A smaller iPad "mini" has been rumored since the launch of the iPad 3. According to a new report, suppliers have been told to prep themselves for "mass production" of a 7-inch tablet, representing a change of heart for Apple.
Seemingly swayed by the
success and appeal of Android smartphones, Apple is rumored to be planning an iPhone
that features a larger display than its previous five models. Likewise, as
Android supporters focus on the 7-inch tablet form factor, Apple is said to be
planning a smaller version of its nearly 10-inch tablet, which has been called
the iPad Mini.
In March, eWEEK cited an IHS iSuppli report
a 7-inch version of the iPad was being planned for a release during the winter
holiday shopping season. According to component suppliers, said the report, the
new Apple tablet will feature a 7.85-inch XGA display.
July 5, The
Wall Street Journal
reported that component suppliers, declining to be
named, said that Apple has told them to prepare for mass production of the
told The Journal
that Apple is working with screen makers including LG
Display of South Korea and AU Optronics in Taiwan.
Display and SamsungApples business partner and legal adversaryis said to be
the supplier of the third-generation iPads Retina display, according to Reuters
. A bill of materials compiled by
IHS has found the price of the iPad display to have risen considerably between
iterations, from $57 on the iPad 2 to $87 on the iPad 3.
Googles Android already runs on a number of tablets, the search company introduced
its own branded device (made by Asus) at its I/O developers conference in San
Francisco in late June. Called the Nexus 7, the device feature s a 7-inch
display, which Google execs touted as particularly easy to hold and carry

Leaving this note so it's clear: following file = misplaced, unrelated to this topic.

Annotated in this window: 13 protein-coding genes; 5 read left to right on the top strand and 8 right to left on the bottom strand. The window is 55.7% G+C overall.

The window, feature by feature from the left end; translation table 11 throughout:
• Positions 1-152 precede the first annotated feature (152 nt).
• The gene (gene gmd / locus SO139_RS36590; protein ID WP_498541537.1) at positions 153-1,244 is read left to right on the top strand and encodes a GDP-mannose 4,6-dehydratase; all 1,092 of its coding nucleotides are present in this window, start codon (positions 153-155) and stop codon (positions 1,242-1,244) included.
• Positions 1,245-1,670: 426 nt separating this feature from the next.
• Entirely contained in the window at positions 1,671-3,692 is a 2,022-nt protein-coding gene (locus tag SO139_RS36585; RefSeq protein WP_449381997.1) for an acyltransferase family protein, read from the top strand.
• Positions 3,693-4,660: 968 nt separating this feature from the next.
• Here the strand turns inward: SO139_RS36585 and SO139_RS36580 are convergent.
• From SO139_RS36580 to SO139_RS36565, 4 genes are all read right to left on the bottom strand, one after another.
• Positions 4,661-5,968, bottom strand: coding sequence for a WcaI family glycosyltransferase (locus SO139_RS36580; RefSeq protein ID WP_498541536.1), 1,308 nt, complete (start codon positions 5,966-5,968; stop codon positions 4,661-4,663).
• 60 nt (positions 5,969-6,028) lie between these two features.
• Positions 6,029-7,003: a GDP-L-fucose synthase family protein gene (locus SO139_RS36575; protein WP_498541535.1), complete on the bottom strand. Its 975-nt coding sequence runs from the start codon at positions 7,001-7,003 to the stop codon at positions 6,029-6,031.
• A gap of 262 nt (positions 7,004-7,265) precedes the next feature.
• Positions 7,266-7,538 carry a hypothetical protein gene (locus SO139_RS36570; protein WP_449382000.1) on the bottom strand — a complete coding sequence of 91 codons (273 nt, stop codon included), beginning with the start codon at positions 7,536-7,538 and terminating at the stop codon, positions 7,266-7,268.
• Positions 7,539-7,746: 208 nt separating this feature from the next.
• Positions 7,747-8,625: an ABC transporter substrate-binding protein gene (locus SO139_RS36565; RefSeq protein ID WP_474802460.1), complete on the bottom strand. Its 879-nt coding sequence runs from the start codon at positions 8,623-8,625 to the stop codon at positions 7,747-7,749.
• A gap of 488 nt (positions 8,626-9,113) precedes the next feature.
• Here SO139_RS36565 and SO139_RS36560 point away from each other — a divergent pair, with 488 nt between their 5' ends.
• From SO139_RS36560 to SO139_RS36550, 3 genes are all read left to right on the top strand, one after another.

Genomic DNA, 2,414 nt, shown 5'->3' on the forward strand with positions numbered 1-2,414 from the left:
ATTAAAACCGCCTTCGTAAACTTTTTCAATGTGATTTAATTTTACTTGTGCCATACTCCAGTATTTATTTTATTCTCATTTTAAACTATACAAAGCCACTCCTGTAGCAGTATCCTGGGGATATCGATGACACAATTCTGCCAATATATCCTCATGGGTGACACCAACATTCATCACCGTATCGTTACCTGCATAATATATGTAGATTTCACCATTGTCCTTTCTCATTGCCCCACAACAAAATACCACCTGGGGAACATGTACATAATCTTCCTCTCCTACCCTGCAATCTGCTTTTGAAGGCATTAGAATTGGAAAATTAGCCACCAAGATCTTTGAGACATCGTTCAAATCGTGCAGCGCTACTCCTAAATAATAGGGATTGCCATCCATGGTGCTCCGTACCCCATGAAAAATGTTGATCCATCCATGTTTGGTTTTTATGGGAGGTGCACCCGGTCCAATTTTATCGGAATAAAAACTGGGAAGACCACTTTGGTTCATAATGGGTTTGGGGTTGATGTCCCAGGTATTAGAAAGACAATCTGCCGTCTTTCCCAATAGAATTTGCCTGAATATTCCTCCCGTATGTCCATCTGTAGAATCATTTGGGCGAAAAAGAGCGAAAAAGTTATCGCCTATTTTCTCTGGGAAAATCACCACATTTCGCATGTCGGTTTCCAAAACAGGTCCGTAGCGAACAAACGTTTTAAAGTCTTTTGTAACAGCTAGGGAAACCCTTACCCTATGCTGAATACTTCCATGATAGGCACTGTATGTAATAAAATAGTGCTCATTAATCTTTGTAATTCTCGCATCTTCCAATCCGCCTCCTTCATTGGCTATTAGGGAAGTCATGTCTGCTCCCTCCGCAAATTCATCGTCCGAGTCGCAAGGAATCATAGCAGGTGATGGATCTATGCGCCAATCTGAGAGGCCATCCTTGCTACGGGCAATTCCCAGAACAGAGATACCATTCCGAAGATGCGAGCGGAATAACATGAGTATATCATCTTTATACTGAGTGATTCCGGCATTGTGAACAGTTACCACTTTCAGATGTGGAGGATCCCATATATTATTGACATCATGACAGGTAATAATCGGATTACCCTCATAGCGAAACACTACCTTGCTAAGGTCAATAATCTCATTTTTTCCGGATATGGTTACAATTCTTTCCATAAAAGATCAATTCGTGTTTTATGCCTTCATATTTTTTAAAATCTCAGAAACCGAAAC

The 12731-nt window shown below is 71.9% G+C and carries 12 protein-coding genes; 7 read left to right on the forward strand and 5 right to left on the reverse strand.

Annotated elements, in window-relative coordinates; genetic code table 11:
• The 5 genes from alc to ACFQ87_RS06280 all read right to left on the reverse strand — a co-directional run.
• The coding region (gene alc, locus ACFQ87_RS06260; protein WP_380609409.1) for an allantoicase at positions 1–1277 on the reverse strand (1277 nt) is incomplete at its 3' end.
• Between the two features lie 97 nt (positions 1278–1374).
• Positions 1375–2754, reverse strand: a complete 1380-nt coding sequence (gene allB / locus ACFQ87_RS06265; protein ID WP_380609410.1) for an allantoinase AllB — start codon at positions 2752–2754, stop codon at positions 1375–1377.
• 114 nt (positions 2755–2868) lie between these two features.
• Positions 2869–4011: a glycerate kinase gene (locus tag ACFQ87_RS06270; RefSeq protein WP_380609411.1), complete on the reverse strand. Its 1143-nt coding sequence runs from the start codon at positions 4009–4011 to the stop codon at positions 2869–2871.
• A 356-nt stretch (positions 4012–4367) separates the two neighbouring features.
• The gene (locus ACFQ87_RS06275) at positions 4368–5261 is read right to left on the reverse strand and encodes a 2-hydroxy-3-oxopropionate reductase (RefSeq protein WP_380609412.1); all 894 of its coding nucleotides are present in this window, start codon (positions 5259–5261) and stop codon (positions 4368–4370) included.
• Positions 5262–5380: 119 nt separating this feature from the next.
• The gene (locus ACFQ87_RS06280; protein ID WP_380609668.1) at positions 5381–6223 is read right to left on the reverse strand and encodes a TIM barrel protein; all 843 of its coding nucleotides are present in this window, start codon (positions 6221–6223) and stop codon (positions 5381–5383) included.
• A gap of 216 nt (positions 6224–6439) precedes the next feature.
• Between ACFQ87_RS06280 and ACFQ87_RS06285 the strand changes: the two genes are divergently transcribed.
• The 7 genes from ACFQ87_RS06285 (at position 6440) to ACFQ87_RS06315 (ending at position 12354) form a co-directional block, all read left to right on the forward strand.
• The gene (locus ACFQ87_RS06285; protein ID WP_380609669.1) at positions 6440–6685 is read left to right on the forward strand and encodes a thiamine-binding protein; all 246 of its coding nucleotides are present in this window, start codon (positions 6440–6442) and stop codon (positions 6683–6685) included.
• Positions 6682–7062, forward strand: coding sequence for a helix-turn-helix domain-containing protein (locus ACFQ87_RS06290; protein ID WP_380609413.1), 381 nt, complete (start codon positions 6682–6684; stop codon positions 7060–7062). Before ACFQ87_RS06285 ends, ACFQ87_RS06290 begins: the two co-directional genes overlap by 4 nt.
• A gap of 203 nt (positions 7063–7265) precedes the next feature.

Pricing for the Nexus 7 starts at $199, which puts the 7-inch Kindle Fire most
obviously in its cross hairs, though the media-focused Nexus 7which Google
says was designed for Google Playis likely to also affect sales of Barnes
& Nobles 7-inch Nook and Samsungs Galaxy Tab 2 7.0.
That Apple should consider (or have planned) a 7-inch tablet
is telling of how the market and consumer tastes have changed since the
introduction of the original iPad in January 2010. Perhaps Apple, too, has
changed. Apple co-founder Steve Jobs, who passed away in 2011, was adamant that
a 7-inch form factor made for a lousy user experience.
These 7-inch tablets are tweeners
too big to compete with a
smartphone and too small to compete with the iPad, Jobs told media and
analysts in October 2010, surprising them by joining an earnings call.
Jobs added, These are
among the reasons that the current crop of 7-inch tablets are going to be
DOAdead on arrival.
said, Jobs was also known for his ability to change his mind and feel
passionately about something, despite having earlier backed the opposite
position with equal fervor.
Ken Segall, a brilliant ad man who worked with
Apple for more than a decade, in
his book Insanely Simple
the story of convincing Jobs that iMac was a better name for Apples new
computer than the name Jobs was favoring: MacMan.
He had an opinion. A very strong opinion, wrote
Segall. The kind of opinion that might knock you over and kick you a few
times. But thats not to say he wasnt reasonable or wouldnt ultimately change
his mind if confronted with heartfelt opinions presented with passion.